Psychedelic View of Fluid in Porous Materials

Physics 14, 10
Video from a new technique reveals the chaotic motion of a fluid flowing through a pile of gravel.
J. Heyman et al. [1]
Flow echo. The dye in a fluid spreads out as it flows into—and later flows back out of—a porous material. The experiment could provide new information on the dilution of contaminants in pollution spills. (See video below.)

When polluted water flows through an aquifer, researchers would like to know how the pollutant concentration changes and becomes diluted over time. A new method reveals the dilution process of a substance flowing through a porous material like rock, where direct imaging is difficult [1]. The technique involves sending a dye-laced fluid into the material and then reversing the flow while observing the chaotic spreading of the emerging dye. The researchers who developed the method say it could be used to study many situations, such as contaminated water flowing through soil or reagents flowing through columns of beads in industrial reactors.

J. Heyman et al. [1]
When flow into a bead-filled column is reversed, the initially concentrated dye begins to spread out—evidence of chaotic trajectories within the material’s pores. (Video is sped up by 150×.)

Joris Heyman of University of Rennes 1, France, and his colleagues, demonstrated their method in a 20-cm-tall column of either millimeter-wide beads or gravel. First, a viscous mixture of water and glycerin flowed slowly and continuously downward through the pores in the column. Then the team injected a dye into the flow from a needle above the porous material. After the dye had penetrated all the way through the column, the team shut off the needle and reversed the flow direction. The emerging dye was illuminated by a “laser sheet” just above the top of the material, allowing a video camera to capture the horizontal spreading of the dye.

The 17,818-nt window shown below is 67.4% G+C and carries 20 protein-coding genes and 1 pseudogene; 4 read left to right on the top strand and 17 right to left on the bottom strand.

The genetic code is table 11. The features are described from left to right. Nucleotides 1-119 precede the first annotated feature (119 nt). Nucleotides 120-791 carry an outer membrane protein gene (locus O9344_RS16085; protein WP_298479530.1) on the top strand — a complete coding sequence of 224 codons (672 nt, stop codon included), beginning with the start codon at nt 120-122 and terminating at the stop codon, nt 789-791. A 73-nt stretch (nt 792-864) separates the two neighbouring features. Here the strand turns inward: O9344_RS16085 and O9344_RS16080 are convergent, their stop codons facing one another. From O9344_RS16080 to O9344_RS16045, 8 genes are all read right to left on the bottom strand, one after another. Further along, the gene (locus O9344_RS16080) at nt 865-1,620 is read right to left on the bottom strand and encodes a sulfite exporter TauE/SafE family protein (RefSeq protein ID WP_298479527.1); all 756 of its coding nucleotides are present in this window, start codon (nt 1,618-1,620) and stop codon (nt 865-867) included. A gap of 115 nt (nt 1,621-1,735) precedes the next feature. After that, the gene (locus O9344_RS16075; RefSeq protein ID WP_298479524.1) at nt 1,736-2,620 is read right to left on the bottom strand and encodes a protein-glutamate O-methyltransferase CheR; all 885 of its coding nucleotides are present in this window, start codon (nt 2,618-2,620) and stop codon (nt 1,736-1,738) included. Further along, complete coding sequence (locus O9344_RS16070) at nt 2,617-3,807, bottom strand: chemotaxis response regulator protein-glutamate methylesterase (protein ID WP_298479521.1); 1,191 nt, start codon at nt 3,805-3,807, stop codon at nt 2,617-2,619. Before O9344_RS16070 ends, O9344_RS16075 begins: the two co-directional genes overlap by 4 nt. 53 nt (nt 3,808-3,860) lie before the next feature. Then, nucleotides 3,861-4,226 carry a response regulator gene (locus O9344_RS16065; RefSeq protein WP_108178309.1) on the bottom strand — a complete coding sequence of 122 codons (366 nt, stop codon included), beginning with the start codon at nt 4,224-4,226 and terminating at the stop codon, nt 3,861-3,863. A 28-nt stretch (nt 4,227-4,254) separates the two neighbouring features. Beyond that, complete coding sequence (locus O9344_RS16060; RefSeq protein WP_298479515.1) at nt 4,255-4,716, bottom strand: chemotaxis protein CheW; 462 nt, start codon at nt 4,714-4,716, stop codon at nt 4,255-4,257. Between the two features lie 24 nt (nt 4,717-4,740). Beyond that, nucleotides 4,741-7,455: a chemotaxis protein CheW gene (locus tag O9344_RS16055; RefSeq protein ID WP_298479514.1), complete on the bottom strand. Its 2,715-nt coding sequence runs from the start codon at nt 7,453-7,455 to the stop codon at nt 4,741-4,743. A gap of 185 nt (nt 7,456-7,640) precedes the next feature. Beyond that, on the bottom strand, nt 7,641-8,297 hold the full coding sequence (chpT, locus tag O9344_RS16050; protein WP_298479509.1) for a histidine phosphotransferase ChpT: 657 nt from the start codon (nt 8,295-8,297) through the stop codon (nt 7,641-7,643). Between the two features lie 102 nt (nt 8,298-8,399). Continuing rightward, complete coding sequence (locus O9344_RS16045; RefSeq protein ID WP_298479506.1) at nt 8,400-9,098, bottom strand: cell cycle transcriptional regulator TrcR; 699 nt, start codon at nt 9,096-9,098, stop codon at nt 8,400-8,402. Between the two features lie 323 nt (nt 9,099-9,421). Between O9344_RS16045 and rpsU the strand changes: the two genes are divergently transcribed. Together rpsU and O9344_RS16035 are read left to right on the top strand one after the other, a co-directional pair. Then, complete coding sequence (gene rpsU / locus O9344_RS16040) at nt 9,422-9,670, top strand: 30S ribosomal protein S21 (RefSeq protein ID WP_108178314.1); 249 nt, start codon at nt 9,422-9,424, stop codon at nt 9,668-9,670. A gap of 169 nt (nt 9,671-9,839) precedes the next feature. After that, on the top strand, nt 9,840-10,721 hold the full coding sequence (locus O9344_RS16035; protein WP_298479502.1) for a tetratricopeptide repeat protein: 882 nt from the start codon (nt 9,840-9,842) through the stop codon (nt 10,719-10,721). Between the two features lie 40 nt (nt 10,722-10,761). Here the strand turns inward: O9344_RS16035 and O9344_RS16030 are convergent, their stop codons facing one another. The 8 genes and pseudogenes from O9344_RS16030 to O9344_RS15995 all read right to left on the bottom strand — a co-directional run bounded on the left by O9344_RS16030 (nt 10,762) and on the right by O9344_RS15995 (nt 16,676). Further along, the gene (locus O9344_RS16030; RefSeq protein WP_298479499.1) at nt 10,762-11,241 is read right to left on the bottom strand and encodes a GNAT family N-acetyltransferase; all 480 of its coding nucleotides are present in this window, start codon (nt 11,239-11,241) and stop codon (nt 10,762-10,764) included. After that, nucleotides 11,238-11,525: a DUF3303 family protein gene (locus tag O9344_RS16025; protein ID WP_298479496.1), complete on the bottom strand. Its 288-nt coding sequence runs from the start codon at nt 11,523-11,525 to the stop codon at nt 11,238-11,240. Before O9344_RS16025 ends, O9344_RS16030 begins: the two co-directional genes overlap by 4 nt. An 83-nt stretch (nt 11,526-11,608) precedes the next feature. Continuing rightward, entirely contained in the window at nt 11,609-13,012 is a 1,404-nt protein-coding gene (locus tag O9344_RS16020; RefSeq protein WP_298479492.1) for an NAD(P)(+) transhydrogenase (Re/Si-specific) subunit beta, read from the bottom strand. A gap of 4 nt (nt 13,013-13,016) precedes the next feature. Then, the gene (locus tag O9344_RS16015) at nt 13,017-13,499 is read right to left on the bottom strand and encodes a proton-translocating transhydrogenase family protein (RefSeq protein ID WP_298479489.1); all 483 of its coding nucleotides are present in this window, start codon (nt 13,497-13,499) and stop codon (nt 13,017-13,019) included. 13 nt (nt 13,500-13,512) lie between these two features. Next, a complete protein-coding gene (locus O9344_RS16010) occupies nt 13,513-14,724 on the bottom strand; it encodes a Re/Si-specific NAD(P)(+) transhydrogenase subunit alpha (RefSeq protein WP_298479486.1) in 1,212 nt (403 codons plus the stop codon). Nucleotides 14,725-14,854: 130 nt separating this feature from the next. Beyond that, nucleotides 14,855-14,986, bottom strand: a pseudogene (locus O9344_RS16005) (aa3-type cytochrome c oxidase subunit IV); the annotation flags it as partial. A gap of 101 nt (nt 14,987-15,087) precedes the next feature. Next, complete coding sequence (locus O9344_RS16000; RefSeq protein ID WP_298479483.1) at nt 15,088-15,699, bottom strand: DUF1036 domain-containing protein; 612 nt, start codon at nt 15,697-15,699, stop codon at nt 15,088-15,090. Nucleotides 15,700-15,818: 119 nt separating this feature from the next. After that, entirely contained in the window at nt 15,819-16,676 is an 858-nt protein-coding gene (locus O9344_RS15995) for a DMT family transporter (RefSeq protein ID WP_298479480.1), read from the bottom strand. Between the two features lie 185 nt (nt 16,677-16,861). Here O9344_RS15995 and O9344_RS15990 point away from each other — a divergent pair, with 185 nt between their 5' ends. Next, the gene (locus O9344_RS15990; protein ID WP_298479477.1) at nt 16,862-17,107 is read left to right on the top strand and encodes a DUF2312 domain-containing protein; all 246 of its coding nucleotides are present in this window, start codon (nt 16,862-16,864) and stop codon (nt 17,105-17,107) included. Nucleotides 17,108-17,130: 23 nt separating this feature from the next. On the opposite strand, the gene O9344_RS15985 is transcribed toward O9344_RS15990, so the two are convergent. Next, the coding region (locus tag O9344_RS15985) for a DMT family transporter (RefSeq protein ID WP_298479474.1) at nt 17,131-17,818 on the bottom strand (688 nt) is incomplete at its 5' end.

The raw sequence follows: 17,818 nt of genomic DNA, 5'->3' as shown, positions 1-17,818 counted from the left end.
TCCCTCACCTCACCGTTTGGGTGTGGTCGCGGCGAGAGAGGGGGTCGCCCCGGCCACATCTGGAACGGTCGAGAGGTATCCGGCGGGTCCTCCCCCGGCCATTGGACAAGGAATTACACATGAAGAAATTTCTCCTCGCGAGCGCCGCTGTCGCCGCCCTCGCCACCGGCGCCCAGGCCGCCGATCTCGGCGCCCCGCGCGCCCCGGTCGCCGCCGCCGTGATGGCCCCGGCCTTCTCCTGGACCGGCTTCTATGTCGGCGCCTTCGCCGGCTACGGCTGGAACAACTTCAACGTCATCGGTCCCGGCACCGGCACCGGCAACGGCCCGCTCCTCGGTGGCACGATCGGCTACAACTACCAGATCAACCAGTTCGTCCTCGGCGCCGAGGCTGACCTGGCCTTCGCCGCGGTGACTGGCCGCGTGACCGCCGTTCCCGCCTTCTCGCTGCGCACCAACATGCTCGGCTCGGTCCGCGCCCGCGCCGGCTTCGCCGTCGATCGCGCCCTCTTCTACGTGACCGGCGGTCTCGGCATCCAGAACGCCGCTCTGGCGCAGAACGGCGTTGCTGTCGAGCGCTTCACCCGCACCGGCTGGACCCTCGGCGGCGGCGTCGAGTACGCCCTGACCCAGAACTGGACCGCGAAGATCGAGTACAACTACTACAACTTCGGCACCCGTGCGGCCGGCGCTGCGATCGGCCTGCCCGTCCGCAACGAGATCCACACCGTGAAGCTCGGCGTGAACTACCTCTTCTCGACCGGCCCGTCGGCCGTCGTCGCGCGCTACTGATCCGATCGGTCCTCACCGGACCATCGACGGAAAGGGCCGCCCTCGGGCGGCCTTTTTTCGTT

When the flow was reversed, the first bit of dye to emerge—corresponding to the earliest frames of the video—was highly concentrated in the center. Later frames recorded increasingly chaotic patterns within fluid that returned from deeper in the column. The researchers showed—using theory, simulations, and experiments—that the video provides detailed information about the dilution process of the dye within the porous material. Even though the flow was slow and not turbulent, the pores in the column generated chaotic trajectories for the dye that facilitated dilution.

–David Ehrenstein

David Ehrenstein is a Senior Editor for Physics Magazine.


  1. J. Heyman et al., “Scalar signatures of chaotic mixing in porous media,” Phys. Rev. Lett. 126, 034505 (2021).

Subject Areas

Fluid Dynamics

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